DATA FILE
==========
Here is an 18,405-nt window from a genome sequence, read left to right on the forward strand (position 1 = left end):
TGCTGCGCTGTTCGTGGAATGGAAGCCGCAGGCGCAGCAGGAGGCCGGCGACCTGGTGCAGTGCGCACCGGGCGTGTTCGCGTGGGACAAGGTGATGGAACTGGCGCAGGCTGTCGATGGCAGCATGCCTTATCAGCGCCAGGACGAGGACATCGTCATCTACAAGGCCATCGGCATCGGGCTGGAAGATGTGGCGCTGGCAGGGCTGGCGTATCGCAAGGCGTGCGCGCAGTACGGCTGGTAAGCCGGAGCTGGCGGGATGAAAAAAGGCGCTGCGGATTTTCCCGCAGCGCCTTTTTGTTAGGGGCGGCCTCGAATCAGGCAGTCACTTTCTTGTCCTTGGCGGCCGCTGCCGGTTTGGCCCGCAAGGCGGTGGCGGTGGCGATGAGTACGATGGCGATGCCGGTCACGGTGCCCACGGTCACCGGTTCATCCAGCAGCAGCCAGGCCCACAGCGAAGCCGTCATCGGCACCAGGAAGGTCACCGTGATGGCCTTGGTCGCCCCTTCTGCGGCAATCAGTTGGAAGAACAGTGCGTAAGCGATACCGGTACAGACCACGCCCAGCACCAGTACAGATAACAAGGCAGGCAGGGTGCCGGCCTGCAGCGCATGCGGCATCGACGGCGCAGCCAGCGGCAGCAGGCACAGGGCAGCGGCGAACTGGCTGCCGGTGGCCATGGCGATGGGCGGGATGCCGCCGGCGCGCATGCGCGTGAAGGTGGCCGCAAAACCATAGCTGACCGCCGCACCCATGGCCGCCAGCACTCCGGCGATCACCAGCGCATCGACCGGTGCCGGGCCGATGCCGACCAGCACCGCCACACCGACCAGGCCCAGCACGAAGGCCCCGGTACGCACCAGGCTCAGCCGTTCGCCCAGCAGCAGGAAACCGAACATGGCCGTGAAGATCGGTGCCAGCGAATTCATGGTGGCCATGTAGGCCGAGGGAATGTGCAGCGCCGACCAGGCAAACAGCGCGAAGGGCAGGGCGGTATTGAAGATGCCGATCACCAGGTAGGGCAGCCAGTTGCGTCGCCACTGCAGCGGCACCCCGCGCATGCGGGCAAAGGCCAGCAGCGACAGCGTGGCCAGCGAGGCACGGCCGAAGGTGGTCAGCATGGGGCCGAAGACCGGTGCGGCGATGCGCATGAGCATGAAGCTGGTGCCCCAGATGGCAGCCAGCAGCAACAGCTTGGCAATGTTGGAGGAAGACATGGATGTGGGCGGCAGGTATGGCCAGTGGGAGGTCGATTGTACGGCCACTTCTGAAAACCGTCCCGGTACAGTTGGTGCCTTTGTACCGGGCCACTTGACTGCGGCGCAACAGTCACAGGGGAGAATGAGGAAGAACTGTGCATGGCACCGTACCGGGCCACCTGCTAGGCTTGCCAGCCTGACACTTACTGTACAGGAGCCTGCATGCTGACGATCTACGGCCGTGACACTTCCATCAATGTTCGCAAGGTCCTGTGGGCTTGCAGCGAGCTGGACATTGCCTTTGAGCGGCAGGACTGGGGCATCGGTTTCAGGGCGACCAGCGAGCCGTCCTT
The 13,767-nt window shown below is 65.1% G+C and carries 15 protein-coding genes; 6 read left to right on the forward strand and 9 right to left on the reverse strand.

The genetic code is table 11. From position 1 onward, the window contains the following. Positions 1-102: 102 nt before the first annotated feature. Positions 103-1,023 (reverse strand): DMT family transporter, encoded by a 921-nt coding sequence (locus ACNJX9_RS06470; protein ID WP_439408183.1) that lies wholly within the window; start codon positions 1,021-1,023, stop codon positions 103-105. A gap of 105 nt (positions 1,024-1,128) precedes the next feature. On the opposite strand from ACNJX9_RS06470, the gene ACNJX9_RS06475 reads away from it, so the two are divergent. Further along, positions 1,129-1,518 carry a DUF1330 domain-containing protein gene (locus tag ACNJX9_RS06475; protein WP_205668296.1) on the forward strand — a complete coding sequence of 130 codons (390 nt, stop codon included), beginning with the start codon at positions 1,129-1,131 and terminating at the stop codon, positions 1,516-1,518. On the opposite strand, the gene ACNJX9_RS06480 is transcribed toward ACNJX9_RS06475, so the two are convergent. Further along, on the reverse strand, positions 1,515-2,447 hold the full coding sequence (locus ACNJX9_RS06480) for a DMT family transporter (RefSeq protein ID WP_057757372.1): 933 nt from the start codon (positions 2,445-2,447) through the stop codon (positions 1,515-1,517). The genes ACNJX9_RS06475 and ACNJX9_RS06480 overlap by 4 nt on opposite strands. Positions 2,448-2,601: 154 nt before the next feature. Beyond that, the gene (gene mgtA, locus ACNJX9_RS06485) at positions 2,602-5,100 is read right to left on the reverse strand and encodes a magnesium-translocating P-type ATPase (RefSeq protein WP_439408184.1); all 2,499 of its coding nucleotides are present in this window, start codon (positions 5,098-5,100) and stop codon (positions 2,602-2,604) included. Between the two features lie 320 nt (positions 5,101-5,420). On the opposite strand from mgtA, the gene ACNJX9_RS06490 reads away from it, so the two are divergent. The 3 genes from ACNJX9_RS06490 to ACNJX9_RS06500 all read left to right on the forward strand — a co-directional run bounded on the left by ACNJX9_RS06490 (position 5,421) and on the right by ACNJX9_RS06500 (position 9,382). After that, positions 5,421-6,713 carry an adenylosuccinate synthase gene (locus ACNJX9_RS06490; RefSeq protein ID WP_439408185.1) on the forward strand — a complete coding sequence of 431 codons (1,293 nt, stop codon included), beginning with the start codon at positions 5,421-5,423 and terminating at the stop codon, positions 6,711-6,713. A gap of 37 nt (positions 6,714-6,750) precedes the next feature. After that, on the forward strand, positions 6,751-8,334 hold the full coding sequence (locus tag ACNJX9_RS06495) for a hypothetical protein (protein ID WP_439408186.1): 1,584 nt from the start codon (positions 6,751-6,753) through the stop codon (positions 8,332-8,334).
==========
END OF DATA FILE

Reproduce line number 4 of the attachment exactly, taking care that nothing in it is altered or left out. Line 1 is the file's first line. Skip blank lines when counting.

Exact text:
The genetic code is table 11. From position 1 onward, the window contains the following. Positions 1-102: 102 nt before the first annotated feature. Positions 103-1,023 (reverse strand): DMT family transporter, encoded by a 921-nt coding sequence (locus ACNJX9_RS06470; protein ID WP_439408183.1) that lies wholly within the window; start codon positions 1,021-1,023, stop codon positions 103-105. A gap of 105 nt (positions 1,024-1,128) precedes the next feature. On the opposite strand from ACNJX9_RS06470, the gene ACNJX9_RS06475 reads away from it, so the two are divergent. Further along, positions 1,129-1,518 carry a DUF1330 domain-containing protein gene (locus tag ACNJX9_RS06475; protein WP_205668296.1) on the forward strand — a complete coding sequence of 130 codons (390 nt, stop codon included), beginning with the start codon at positions 1,129-1,131 and terminating at the stop codon, positions 1,516-1,518. On the opposite strand, the gene ACNJX9_RS06480 is transcribed toward ACNJX9_RS06475, so the two are convergent. Further along, on the reverse strand, positions 1,515-2,447 hold the full coding sequence (locus ACNJX9_RS06480) for a DMT family transporter (RefSeq protein ID WP_057757372.1): 933 nt from the start codon (positions 2,445-2,447) through the stop codon (positions 1,515-1,517). The genes ACNJX9_RS06475 and ACNJX9_RS06480 overlap by 4 nt on opposite strands. Positions 2,448-2,601: 154 nt before the next feature. Beyond that, the gene (gene mgtA, locus ACNJX9_RS06485) at positions 2,602-5,100 is read right to left on the reverse strand and encodes a magnesium-translocating P-type ATPase (RefSeq protein WP_439408184.1); all 2,499 of its coding nucleotides are present in this window, start codon (positions 5,098-5,100) and stop codon (positions 2,602-2,604) included. Between the two features lie 320 nt (positions 5,101-5,420). On the opposite strand from mgtA, the gene ACNJX9_RS06490 reads away from it, so the two are divergent. The 3 genes from ACNJX9_RS06490 to ACNJX9_RS06500 all read left to right on the forward strand — a co-directional run bounded on the left by ACNJX9_RS06490 (position 5,421) and on the right by ACNJX9_RS06500 (position 9,382). After that, positions 5,421-6,713 carry an adenylosuccinate synthase gene (locus ACNJX9_RS06490; RefSeq protein ID WP_439408185.1) on the forward strand — a complete coding sequence of 431 codons (1,293 nt, stop codon included), beginning with the start codon at positions 5,421-5,423 and terminating at the stop codon, positions 6,711-6,713. A gap of 37 nt (positions 6,714-6,750) precedes the next feature. After that, on the forward strand, positions 6,751-8,334 hold the full coding sequence (locus tag ACNJX9_RS06495) for a hypothetical protein (protein ID WP_439408186.1): 1,584 nt from the start codon (positions 6,751-6,753) through the stop codon (positions 8,332-8,334).